What you are selling does account for a lot of reactions. Me and my lovely wife Bette do handcrafted jewelry and sell at craft shows within 250 miles of Syracuse, NY. Booking is a major time consumer and I use as many aids as I can get. Bette does earrings and wrap around bracelets and I do earrings and pendants. Bette works from a design point of reference of shapes and colors while I work from a wire point of reference. What we sell is all OOAK. We joke to the customers that Bette does the normal stuff and if its weird and has wire, he did it. We sell oh how we sell. Bette is the lead sales person (You know just between us girls) and I work as the technical expert. Should that work, and occasionally it doesn’t , we reverse roles, many times with the same patter,………………but we constantly sell, sell, sell. The time to relax and be normal is when we strike the tent and start to ride home. We are always tinkering with our design and layout of the booth. We are all evolving. That is Bette, Bob, Booth layout, and what we sell. There is nothing that is perfect and does not need to change or improve. Sales are the guage, not just at one show but we listen to the customers. I agree some help us by coming and others help us by going but they all help and do not be afraid to listen to other booths, even your competitors. I’m sorry, I got on my soap box again. We see people at these shows who sit in a corner of the booth and state at anyone who walks by and then lament about poor sales and many other items. Both Bette and I have been known to talk to walls. We greet as many people as possible thank those who walk through, don’t buy anything and walk out. I try to talk to them and ask what they were looking for and did not find. Some answer me, others do not but they all are thanked for coming into the booth. We have a bowl of shiny stones on the front table and make sure every lid that walks by is offered a shiny stone but we admonish, “only one!”. If an adult has anything to say, we tell them that’s how I started. We were moving and Bette told me find a use for them or throw them away. That’s how I started making jewelry. Kids that make jewelry we compare notes and I make sure they learn something new for talking to me and I offer some items like wire to design or teach them how to make earring hooks……something and we give them a business card and tell them if they have a question, e-mail me, it’s right on the card I give them.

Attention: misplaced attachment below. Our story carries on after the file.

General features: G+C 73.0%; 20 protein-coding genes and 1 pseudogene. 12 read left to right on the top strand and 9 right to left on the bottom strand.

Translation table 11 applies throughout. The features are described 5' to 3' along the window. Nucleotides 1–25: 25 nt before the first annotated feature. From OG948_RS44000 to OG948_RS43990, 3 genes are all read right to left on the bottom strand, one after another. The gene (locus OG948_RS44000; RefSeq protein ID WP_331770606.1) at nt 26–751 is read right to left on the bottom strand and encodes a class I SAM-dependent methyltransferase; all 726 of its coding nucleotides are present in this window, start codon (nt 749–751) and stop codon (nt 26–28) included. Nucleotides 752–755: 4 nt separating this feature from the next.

All right, I’ll stop., Good luck and don’t complain, find out where you failed the customers, because they all came to buy, even if you were not able to sell them.

  • Sara Amrhein says:

    Thank you Rena for this great video! And for this AMAZING site! OMG! Such a plethora of infomation. A jewelry business bible! I have gone through your pricing formula and after watching this video realize that I am underpricing my work by A LOT! So now I need to start raising. How do I do that? Do I just go in and over haul everything at once? Or should I start with a few key pieces and slowly raise from there? I will keep some lower priced items but I know that the big pieces that I create need to have a higher price tag. It’s been hard for me to develop confidence but people are always telling me how much they like my work. I have now been accepted to two juried shows this year so that definitely boosted my confidence level! Now its time to start making a real profit and accept my worth as a trained, experienced, educated designer and start getting paid! Thank you!

  • Thank you all for sharing your insights and experiences regarding pricing!

    And thanks also for your lovely appreciation of JMJ! 🙂

    Here are 3 of my jewelry pricing posts that address some of the issues mentioned in this discussion; I hope you find them helpful!

    Transitioning to Higher Jewelry Prices

    How to Raise Your Jewelry Prices Gracefully

    Profiting from Jewelry That’s Time-Consuming to Make